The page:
Meir Panim delivers warmth, special care to families in need.
The United States and much of the rest of the world are in a depression, a word that apparently must be avoided, perhaps in the hope that if we do not say it the bad news will go away.
Unfortunately, the bad news is all around us in the vast and increasing number of layoffs, the decline in consumer spending, the near collapse of the auto industry and the near insolvency of major banks. We are not in a Great Depression of the magnitude that devastated the U.S. economy and society and other economies and societies eighty years ago and the likelihood is that early and massive governmental intervention here and abroad will result in a recovery within the next two or three years.
Yet the bad news now dominates and it transcends by a great margin what is ordinarily referred to as a recession or economic downturn. The unwillingness to use the big D does not and will not change this reality. As in other situations, denial can be functional and even beneficial, provided that it does not induce self-deception or the purposeful avoidance of reality. Right now, there are signs of highly risky self-denial.
For all of the pain it brings, a depression does not mean that an economy collapses or comes close to a stop. Tens of millions of workers continue to have jobs, people shop, there is money for trips, optional spending and even luxuries – and there are some folks who manage to make a lot of money when the going is bad.
In the darkest days of the Great Depression in the 1930s, there were speakeasies where money flowed easily along with the liquor and there were pleasure cruises. Fans went to the ballpark and there was a great boom in movie theaters. All of this while many were unemployed and many suffered.
Charities are inevitable victims when the economy nosedives. People give less, mainly because they have less to give but also because they are fearful about what lies ahead. There is also a tendency to regard self-indulgence, including gratuitous spending on pleasures, as a priority over concern for others.
Jewish charities have already been affected by the severe downturn, far more than they have been hurt by the Madoff scandal. Some good may come out of the financial woes faced by our organizations if the loss of income is translated into the loss of some of the thousands of organizations that occupy our communal landscape.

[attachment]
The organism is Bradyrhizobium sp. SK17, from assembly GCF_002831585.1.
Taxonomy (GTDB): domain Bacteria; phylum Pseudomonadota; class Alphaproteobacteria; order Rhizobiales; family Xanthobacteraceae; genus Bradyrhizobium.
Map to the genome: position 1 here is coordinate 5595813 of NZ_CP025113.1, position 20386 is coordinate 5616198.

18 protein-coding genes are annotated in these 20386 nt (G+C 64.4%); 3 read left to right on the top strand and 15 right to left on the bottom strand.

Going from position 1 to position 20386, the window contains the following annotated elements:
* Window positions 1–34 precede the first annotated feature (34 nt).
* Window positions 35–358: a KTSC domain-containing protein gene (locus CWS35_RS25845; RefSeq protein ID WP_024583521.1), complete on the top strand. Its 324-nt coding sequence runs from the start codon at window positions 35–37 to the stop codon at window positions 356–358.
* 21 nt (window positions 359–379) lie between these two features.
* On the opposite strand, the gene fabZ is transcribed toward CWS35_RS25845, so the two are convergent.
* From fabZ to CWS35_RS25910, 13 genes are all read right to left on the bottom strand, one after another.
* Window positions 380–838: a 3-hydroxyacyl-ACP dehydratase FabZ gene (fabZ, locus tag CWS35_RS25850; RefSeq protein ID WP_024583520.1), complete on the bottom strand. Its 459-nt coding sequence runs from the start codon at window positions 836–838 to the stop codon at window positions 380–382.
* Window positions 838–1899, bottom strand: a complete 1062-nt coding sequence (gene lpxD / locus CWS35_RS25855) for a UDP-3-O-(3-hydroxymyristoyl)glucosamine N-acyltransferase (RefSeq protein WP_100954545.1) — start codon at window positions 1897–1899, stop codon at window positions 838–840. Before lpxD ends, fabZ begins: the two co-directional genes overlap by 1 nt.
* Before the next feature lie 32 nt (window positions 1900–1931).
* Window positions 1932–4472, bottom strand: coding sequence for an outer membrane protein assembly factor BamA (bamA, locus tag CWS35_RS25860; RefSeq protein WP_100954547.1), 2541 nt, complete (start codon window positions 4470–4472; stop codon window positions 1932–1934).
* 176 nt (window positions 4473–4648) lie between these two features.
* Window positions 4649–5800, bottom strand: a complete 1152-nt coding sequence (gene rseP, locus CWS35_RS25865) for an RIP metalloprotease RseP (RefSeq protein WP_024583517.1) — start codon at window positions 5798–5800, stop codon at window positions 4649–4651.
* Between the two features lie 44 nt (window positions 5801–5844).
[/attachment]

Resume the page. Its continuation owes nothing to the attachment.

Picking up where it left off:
Far more worrisome is the certain impact on yeshivas and day schools. The greatest damage will occur at non-Orthodox day schools and perhaps also Orthodox schools that serve a modern clientele because a combination of high tuition and lost income and savings will result in the withdrawal of students who will transfer to public school. For haredi or fervently Orthodox families, a yeshiva education is mandatory, irrespective of the financial situation, though there are families that have opted for home schooling because of financial constraints.
When the Great Depression hit, the adverse impact on the fledgling day school movement was severe. There were schools that closed. This added to the already powerful trend away from religious commitment in many American Jewish homes during the interwar period. It is too early to assess the damage that may result from the current crisis. The indications are not good.
I am conducting another census of day schools in the United States, five years after the previous survey. Yeshivas and day schools are reporting that contributions are down and scholarship applications are up and there are those that expect enrollment to decline in September when the next school year begins.
Of note is the recent report by the Los Angeles Board of Jewish Education that more than 200 students have left local day schools because of financial considerations. As expected, the lion’s share of the losses was in non-Orthodox schools. We should not be happy that these students are overwhelmingly now in public school.
The news out of Florida is also not good. Furthermore, the ill economic winds do not stop at some imaginary or real border separating Orthodox life from the rest of American Jewry. There are Orthodox day schools that are on the ropes. As I write, the leading kiruv or outreach day school in the country is saddled by massive debt and its future is threatened. The two leading immigrant schools are in deep financial trouble.
About the Author: Dr. Marvin Schick has been actively engaged in Jewish communal life for more than sixty years. He can be contacted at firstname.lastname@example.org.
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